Thank God, then, for Ellen, who now returns behind the bar to start refilling the salt shakers, for she offers Sam a chance to inquire about the file folder tucked away behind the police scanner over by the top-shelf bottles of booze. You know, the file folder that reads in big, red letters, "COUPLE MURDERED CHILD LEFT ALIVE." I realize this is a hunter hangout, but please. Try to hide your research a little better, lady. In any event, Ellen was holding onto it for a friend of hers, but she agreeably passes it over to Sam.
Meanwhile, over in another corner of the bar, Dean tries and fails to flirt with Jo, but that's not important right now, because College Boy over at the bar proper has already identified a pattern in the series of mysterious murders in nearby Medford, Wisconsin, and Dean needs to leave with him on a roadtrip, pronto.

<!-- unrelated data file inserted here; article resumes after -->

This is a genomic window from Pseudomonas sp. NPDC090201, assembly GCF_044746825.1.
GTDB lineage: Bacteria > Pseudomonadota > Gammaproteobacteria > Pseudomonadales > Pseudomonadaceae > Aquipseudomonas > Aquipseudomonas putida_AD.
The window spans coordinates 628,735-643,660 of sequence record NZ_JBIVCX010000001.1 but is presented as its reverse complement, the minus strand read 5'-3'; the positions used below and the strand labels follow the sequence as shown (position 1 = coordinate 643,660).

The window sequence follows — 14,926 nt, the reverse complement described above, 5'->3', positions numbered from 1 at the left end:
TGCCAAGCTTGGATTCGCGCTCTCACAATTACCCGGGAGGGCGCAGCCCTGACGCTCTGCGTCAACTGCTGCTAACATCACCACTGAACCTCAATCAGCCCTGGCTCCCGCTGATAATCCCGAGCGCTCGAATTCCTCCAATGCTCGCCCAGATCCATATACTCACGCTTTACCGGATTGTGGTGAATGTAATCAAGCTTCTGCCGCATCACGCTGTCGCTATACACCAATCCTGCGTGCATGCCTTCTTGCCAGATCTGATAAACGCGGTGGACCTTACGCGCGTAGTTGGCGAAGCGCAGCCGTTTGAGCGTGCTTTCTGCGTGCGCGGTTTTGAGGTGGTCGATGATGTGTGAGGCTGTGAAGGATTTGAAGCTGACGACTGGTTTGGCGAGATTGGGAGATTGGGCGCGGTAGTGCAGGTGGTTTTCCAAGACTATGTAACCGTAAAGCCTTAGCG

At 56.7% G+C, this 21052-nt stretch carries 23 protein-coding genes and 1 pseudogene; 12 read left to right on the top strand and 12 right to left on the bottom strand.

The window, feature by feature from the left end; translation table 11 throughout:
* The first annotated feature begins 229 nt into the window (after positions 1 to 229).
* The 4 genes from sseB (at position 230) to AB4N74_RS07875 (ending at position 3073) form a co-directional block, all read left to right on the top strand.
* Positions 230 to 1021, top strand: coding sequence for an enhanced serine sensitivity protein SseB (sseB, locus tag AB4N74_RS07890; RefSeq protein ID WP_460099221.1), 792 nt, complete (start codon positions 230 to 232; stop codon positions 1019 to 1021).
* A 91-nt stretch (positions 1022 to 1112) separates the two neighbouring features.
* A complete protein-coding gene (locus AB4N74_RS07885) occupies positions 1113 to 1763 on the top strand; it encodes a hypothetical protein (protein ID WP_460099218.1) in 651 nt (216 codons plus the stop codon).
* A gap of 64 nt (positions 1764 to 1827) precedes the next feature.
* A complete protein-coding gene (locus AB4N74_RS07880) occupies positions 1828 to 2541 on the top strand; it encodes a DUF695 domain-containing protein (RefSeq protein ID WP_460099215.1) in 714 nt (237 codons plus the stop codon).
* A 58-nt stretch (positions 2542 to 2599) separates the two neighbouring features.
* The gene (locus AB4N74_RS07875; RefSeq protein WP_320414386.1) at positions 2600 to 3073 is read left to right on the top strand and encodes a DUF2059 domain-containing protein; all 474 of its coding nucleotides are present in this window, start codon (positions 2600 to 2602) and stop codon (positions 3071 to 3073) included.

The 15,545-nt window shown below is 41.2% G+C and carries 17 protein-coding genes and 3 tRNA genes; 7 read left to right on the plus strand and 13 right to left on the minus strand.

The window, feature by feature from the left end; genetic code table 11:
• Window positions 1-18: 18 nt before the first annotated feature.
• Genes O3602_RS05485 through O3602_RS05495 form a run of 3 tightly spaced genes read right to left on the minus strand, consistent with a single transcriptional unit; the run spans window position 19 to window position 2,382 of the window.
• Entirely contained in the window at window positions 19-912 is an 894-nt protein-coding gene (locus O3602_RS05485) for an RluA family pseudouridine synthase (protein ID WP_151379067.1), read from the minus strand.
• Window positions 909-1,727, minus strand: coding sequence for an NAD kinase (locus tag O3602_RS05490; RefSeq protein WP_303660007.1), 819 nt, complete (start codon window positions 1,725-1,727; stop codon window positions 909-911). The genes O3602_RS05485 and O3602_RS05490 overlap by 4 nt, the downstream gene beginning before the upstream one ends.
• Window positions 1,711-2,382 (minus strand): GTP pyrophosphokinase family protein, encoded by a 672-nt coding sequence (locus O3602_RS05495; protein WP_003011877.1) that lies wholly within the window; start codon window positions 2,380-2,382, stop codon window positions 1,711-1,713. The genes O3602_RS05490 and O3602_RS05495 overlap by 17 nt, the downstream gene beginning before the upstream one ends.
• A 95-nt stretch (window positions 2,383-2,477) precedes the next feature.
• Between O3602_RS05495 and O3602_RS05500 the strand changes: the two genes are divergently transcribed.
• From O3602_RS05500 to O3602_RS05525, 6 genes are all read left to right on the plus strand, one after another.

Smash to Van Morrison on the road to Medford, with Dean grumbling, "I can't believe this. Killer clowns?" Yup, Sam confirms, reading aloud from a newspaper article presumably detailing the gruesome deaths of Dumb Nora's parents after the family's visit to "The Cooper Carnival." John Wayne Gacy left Dumb Nora alone, by the way, before vanishing into thin air. The cops attribute this bit of her witness to trauma-induced hallucination. Naturally. Also, all of the carnival employees have rock-solid alibis, as they were all tearing down the fair at the time of the murders. "I know what you're thinking, Sam," Dean snerks. "'Why did it have to be clowns?'" "Gimme a break," Sam grumps, busted. "You didn't think I'd remember, did you?" Dean snickers. "Come on, you still bust out crying every time you see Ronald McDonald on the television." "At least I'm not afraid of flying," retorts Sammy. "Planes crash!" Dean protests. "And, apparently," Sam sniffily replies, "clowns kill." Hee. Other details in Ellen's file reveal there was a similar spate of carnival-connected murders in 1981, leading the boys to surmise that the evil spirit responsible is attached to some object the individual fair companies involved must be unknowingly trading amongst themselves. Because evil spirits are usually attached to a particular place, you see, rather than a cursed object, which is why this case is so bizarre. And I'll be damned if I'm going to search through last season's recaps for show-presented evidence to the contrary, because this entire Monster Of The Week plot is simply pretext for a little character development, post-paternal-death-style. Dean too casually wonders why Sam was so gung-ho on accepting this assignment, and Sam quite seriously replies that it's what their father would have wanted them to do. "What Dad would have wanted?" Dean eyebrows incredulously, the "Since when did you ever give a rat's ass what Dad would have wanted?" implied. Sam, clueless, just guhs, "Yeah. So?" Dean shakes his head all over the place, but remains silent.